Reading Time: 4 minutes

Authors: Rania Teguh and Albert Jehoshua Rapha, CSIS Indonesia

Indonesia is the world’s largest palm oil producer. On 28 April 2022, the government ordered an export ban designed to address domestic cooking oil shortages and reduce food prices. The policy extends to crude oil and refined products, and is expected to last until the price of cooking oil dips below Rp 14,000 (US$1) per litre.

This decision comes as a shock to the market amid fears that the ban will worsen global food inflation, adding uncertainty to a market that has already suffered massive price swings. The policy resembles the coal commodities export ban of January 2022, when the government stopped coal exports due to reduced domestic supply.

The prices of these two commodities have increased globally, but the Indonesian government wants them to stay low. The large gap between the domestic price and the astronomical prices companies can receive from international markets has incentivised these companies to export palm oil.

Before enacting the export ban, the government implemented several regulatory revisions from January–March 2022. These included a single price policy, a domestic price obligation and domestic market obligation, a highest retail price, and direct cash assistance. These policies have been largely unsuccessful, raising doubt among citizens over the government’s failure to provide reasonably priced cooking oil.

The situation was aggravated when widespread protests broke out in several cities led by students demanding a concrete solution for the price of cooking oil. The level of public distrust is reflected in a survey by Indikator Politik Indonesia in April which showed that 80 per cent of respondents wanted the government to provide reasonably priced consumer goods. It also highlighted a significant reduction in President Joko ‘Jokowi’ Widodo’s approval rating from 71.7 per cent in January 2022 to 59.9 per cent in mid-April 2022.

Given the escalating uneasiness among citizens, Jokowi attempted to increase his approval rating by announcing the export ban, with the intention of decreasing the cooking oil prices in time for the Lebaran holiday. Jokowi also stressed the importance of securing domestic palm oil supply.

This populist move by Jokowi was supported by 66.3 per cent of respondents. At the same time, 73.1 per cent believed that lucrative palm oil exports are the leading cause of the domestic shortage. Jokowi’s communication strategy successfully persuaded the general public that the export ban was the correct solution.

Jokowi’s approval rating increased to 64.1 per cent around the time the ban was announced, along with an increase in confidence in the government’s ability to implement the right policies. Given that Indonesia is a developing country, it is not surprising that people are inclined to prioritise economic factors over other measurements when evaluating the government’s performance.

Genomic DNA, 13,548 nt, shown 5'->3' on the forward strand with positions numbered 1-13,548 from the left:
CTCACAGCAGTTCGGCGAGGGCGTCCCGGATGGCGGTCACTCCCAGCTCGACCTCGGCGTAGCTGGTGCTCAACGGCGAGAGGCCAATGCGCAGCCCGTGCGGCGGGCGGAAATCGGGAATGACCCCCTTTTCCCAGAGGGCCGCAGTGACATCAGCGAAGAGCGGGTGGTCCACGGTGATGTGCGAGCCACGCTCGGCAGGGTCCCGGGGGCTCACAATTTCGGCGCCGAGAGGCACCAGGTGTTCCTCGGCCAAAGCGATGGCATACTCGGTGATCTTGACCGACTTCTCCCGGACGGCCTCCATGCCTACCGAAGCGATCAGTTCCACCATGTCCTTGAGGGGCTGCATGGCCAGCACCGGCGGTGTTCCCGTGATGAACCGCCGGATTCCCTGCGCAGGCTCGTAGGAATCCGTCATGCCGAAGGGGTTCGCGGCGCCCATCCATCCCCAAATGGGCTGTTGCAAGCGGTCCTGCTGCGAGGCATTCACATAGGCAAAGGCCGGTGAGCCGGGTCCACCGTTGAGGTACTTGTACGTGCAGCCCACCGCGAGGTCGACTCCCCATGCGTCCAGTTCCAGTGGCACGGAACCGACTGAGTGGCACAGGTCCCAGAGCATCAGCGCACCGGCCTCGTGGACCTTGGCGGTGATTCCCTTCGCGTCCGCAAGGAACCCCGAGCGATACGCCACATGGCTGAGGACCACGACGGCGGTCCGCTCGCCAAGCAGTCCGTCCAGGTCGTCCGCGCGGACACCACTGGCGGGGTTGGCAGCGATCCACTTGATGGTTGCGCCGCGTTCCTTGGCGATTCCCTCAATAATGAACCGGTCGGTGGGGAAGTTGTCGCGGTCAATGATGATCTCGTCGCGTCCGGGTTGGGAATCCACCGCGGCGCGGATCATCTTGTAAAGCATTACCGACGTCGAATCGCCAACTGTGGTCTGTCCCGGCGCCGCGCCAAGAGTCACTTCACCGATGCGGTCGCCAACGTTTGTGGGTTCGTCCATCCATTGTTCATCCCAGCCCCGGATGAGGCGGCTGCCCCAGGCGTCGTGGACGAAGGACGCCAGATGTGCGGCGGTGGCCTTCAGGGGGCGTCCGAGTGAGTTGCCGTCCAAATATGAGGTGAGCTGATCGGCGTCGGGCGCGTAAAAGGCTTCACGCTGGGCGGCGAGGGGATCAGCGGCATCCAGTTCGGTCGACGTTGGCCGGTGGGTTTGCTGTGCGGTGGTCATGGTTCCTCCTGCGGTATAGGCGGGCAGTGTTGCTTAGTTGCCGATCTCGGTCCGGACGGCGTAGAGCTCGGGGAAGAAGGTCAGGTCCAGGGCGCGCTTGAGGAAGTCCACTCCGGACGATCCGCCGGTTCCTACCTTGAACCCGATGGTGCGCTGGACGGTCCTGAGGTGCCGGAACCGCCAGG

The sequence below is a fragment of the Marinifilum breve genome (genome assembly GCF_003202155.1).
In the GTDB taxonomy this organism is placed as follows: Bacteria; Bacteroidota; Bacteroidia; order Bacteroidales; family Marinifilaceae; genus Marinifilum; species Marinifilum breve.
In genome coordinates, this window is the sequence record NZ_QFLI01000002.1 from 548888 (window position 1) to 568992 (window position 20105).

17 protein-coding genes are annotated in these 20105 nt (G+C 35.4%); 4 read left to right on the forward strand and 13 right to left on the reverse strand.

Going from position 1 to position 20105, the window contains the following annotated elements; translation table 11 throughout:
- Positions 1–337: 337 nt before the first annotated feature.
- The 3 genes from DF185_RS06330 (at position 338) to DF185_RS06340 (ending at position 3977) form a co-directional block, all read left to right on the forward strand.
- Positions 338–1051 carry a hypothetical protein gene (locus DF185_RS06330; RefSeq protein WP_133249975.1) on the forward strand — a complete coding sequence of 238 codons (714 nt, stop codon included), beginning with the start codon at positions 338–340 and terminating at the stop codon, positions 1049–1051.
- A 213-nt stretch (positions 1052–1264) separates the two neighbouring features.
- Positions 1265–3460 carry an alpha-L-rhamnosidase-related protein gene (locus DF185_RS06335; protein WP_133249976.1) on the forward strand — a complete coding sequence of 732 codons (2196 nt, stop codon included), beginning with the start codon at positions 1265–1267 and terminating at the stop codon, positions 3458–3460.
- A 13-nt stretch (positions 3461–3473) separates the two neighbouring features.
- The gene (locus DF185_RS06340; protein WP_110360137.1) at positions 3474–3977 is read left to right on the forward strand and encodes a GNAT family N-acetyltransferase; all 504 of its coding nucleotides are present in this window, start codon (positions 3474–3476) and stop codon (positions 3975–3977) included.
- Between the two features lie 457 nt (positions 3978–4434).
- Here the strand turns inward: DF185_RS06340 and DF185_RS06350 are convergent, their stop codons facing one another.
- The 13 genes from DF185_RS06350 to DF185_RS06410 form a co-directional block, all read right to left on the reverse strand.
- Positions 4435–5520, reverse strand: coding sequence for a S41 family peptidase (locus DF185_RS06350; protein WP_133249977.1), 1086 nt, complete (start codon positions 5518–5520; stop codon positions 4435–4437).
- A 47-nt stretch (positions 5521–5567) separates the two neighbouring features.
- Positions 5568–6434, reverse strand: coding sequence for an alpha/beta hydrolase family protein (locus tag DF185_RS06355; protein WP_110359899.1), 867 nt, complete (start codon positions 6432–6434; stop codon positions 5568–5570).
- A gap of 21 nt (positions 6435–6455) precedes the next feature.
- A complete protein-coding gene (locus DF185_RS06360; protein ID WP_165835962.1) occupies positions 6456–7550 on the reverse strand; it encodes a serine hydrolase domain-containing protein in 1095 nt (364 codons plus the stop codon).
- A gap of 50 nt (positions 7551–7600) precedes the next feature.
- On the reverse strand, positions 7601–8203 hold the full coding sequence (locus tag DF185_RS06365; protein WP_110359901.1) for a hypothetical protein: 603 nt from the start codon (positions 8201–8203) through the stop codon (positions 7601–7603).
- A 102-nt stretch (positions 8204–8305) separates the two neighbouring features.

Yet the rebound in Jokowi’s approval rating only lasted temporarily as the policy outcomes were out of the public’s expectations. The latest survey in May spots that Jokowi’s approval rating fell to 58.1 per cent, marking the lowest point over the past six years. This downturn trend reflects the public’s dissatisfaction with the cooking oil prices that remain high. The majority of respondents (72.8 per cent) argued that cooking oil prices are still not affordable, though 89.5 per cent of total respondents still unflinchingly support the ban policy.

The ban has a huge potential to create chaos in the local oil industry following the significant sinking of fresh fruit bunches (TBS) prices up to 60 per cent in several regions since 28 April 2022, implicating a considerable loss of up to Rp 3.5 trillion (US$23,831,500) per month for Indonesian farmers. If the government disregards this situation, there will be a consequential spillover effect on domestic socio-economic stability as the wave of protests led by Indonesian farmers demanding the government end the ban has started to surface.

But the export ban on palm oil has the potential to affect Indonesia’s reputation among trade and investment partners, as well as other international organisations. The ban is contrary to economic policies enforced in a global trade setting. Amid high instability from war and the COVID-19 pandemic, the world does not need other commodity-producing countries to create more uncertainty every time a shock occurs in its domestic market.

The ban could also lead to a loss of confidence among trading partners in Indonesia’s commitment to various economic and trade agreements. The situation warrants consideration from other nations given that Indonesia currently holds the G20 presidency and will be the ASEAN chairman in 2023.

The scarcity of cooking oil and uncontrolled price spikes have the potential to reappear again. In the long term, the government must be able to regulate the behaviour of palm oil tycoons who have monopolised the cooking oil industry. Reinvigorating domestic public trust is necessary. But Jokowi’s cabinet needs to re-examine the impact of the ban, both domestically and globally, on an already fragmented trade and economic environment.

Rania Teguh is Research Intern at Centre for Strategic and International Studies (CSIS), Indonesia and an economics student at The Australian National University.

Albert Jehoshua Rapha is Research Intern at the Centre for Strategic and International Studies, Indonesia.

The post Indonesia’s palm oil export ban is a double-edged sword first appeared on News JU.

Subscribe to The New York Times

Subscribe to our email newsletter for useful tips and valuable resources, sent out every Tuesday.